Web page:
But it is more complicated now with the rise of the gig economy. Nobody knows for sure what proportion of Americans work as contractors instead of on the books as employees, but the numbers seem to coalesce somewhere around one-third. Some of these people, perhaps most, make a decent living, but they are foregoing healthcare insurance, retirement plans and educational benefits that usually go with full-time employment. For them, these are not necessarily the best of times.
This overlaps with underemployment – defined officially in its most narrow form as working part-time but desiring to work full-time. According to the Bureau of Labor Statistics, that’s 2.9%, which is actually a fairly satisfactory number. But Gallup, the polling company, also looks at people who are working full-time but below their skill level, who puts the number at 12.6%. This is a subjective thing, of course.
When stories started appearing about how old this expansion is, it might have taken some people by surprise. It doesn’t seem that old, does it?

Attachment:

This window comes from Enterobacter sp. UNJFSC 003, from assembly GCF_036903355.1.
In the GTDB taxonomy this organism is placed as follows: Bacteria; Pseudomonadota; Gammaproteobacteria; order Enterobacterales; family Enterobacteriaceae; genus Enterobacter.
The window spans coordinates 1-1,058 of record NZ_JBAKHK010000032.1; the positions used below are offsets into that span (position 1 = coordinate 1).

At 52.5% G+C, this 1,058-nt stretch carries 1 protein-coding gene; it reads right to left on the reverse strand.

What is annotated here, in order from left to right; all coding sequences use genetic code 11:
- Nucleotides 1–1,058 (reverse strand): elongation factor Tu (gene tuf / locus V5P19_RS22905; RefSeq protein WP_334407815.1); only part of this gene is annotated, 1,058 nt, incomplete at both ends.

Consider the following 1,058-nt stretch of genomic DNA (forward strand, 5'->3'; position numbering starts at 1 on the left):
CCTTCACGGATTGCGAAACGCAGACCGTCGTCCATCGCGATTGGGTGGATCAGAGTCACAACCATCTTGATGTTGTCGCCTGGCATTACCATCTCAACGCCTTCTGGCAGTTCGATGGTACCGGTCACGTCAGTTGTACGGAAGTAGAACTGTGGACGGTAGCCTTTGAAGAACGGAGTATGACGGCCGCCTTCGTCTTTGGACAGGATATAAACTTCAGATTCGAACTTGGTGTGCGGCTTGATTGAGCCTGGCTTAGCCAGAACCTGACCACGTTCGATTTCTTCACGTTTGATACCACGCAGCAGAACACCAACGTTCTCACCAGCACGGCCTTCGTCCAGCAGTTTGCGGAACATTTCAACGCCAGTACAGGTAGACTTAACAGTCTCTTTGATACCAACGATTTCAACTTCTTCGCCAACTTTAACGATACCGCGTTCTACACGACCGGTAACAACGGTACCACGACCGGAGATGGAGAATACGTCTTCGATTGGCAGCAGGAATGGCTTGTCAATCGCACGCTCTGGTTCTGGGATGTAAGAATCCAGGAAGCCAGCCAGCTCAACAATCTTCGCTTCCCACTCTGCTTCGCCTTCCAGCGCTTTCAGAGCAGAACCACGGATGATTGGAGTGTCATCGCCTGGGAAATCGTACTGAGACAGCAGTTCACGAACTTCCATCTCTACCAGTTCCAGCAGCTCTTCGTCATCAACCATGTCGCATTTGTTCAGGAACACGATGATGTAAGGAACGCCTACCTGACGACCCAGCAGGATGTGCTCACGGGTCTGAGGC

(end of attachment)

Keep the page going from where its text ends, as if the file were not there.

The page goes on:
Economists often conflate the words “expansion” and “recovery” as they both refer to the time between recessions. The difference is really one of confidence. It’s hard to tell a recovery from a recession when you’re in the middle of it.
The recovery phase was really quite a long slog. It consumed all of President Obama’s first term and much of his second. It’s hard to say at what point – a date in time, an employment milestone reached – the nation regained confidence in its own economic might, but the argument could be made for the third quarter of 2015. That’s the moment when wage growth started to exceed inflation. Average hourly wages, net of inflation, are still rising – but slowly.